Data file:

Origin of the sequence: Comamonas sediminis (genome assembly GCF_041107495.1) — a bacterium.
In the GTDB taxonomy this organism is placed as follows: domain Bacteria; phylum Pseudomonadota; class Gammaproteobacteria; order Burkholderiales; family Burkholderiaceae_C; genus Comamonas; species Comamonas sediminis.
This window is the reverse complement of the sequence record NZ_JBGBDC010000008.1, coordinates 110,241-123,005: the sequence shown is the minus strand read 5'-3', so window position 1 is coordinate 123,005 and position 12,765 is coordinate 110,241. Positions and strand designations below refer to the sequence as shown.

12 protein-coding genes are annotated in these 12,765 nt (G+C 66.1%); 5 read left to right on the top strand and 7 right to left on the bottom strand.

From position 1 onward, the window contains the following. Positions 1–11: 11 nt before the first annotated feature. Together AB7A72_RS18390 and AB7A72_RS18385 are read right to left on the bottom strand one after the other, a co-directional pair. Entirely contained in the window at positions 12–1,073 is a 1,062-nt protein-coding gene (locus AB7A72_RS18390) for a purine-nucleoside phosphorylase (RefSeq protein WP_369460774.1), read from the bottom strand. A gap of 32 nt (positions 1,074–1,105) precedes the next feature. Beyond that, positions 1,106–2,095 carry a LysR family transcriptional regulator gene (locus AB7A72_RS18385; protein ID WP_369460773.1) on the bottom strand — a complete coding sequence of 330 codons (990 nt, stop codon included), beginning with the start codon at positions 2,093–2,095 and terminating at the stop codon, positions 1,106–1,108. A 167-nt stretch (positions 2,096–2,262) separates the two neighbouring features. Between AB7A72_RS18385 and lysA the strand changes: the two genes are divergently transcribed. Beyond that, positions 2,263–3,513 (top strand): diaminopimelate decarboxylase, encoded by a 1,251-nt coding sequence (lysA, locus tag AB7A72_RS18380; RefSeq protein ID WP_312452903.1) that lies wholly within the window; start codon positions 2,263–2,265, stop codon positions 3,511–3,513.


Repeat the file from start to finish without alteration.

Origin of the sequence: Comamonas sediminis (genome assembly GCF_041107495.1) — a bacterium.
In the GTDB taxonomy this organism is placed as follows: domain Bacteria; phylum Pseudomonadota; class Gammaproteobacteria; order Burkholderiales; family Burkholderiaceae_C; genus Comamonas; species Comamonas sediminis.
This window is the reverse complement of the sequence record NZ_JBGBDC010000008.1, coordinates 110,241-123,005: the sequence shown is the minus strand read 5'-3', so window position 1 is coordinate 123,005 and position 12,765 is coordinate 110,241. Positions and strand designations below refer to the sequence as shown.

12 protein-coding genes are annotated in these 12,765 nt (G+C 66.1%); 5 read left to right on the top strand and 7 right to left on the bottom strand.

From position 1 onward, the window contains the following. Positions 1–11: 11 nt before the first annotated feature. Together AB7A72_RS18390 and AB7A72_RS18385 are read right to left on the bottom strand one after the other, a co-directional pair. Entirely contained in the window at positions 12–1,073 is a 1,062-nt protein-coding gene (locus AB7A72_RS18390) for a purine-nucleoside phosphorylase (RefSeq protein WP_369460774.1), read from the bottom strand. A gap of 32 nt (positions 1,074–1,105) precedes the next feature. Beyond that, positions 1,106–2,095 carry a LysR family transcriptional regulator gene (locus AB7A72_RS18385; protein ID WP_369460773.1) on the bottom strand — a complete coding sequence of 330 codons (990 nt, stop codon included), beginning with the start codon at positions 2,093–2,095 and terminating at the stop codon, positions 1,106–1,108. A 167-nt stretch (positions 2,096–2,262) separates the two neighbouring features. Between AB7A72_RS18385 and lysA the strand changes: the two genes are divergently transcribed. Beyond that, positions 2,263–3,513 (top strand): diaminopimelate decarboxylase, encoded by a 1,251-nt coding sequence (lysA, locus tag AB7A72_RS18380; RefSeq protein ID WP_312452903.1) that lies wholly within the window; start codon positions 2,263–2,265, stop codon positions 3,511–3,513.